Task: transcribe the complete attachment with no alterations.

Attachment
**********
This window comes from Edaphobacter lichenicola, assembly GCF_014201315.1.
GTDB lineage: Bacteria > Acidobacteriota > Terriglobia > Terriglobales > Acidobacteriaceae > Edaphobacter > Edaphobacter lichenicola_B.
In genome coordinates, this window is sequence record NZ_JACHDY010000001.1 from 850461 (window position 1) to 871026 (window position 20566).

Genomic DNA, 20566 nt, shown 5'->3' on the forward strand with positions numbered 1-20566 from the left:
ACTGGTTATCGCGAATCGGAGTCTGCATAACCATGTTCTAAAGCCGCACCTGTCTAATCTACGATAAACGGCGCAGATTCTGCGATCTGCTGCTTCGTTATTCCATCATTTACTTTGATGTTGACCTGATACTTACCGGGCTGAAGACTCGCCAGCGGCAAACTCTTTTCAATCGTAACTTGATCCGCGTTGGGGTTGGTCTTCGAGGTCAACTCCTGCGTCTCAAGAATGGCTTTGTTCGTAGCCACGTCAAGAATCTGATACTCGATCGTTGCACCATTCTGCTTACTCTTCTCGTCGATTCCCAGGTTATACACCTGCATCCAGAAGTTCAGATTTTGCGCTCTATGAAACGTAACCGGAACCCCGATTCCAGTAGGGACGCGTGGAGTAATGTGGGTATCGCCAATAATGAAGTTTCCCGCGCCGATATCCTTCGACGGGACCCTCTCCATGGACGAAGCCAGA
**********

This window comes from Edaphobacter lichenicola, assembly GCF_014201315.1.
GTDB lineage: Bacteria > Acidobacteriota > Terriglobia > Terriglobales > Acidobacteriaceae > Edaphobacter > Edaphobacter lichenicola_B.
In genome coordinates, this window is sequence record NZ_JACHDY010000001.1 from 850461 (window position 1) to 871026 (window position 20566).

Genomic DNA, 20566 nt, shown 5'->3' on the forward strand with positions numbered 1-20566 from the left:
ACTGGTTATCGCGAATCGGAGTCTGCATAACCATGTTCTAAAGCCGCACCTGTCTAATCTACGATAAACGGCGCAGATTCTGCGATCTGCTGCTTCGTTATTCCATCATTTACTTTGATGTTGACCTGATACTTACCGGGCTGAAGACTCGCCAGCGGCAAACTCTTTTCAATCGTAACTTGATCCGCGTTGGGGTTGGTCTTCGAGGTCAACTCCTGCGTCTCAAGAATGGCTTTGTTCGTAGCCACGTCAAGAATCTGATACTCGATCGTTGCACCATTCTGCTTACTCTTCTCGTCGATTCCCAGGTTATACACCTGCATCCAGAAGTTCAGATTTTGCGCTCTATGAAACGTAACCGGAACCCCGATTCCAGTAGGGACGCGTGGAGTAATGTGGGTATCGCCAATAATGAAGTTTCCCGCGCCGATATCCTTCGACGGGACCCTCTCCATGGACGAAGCCAGA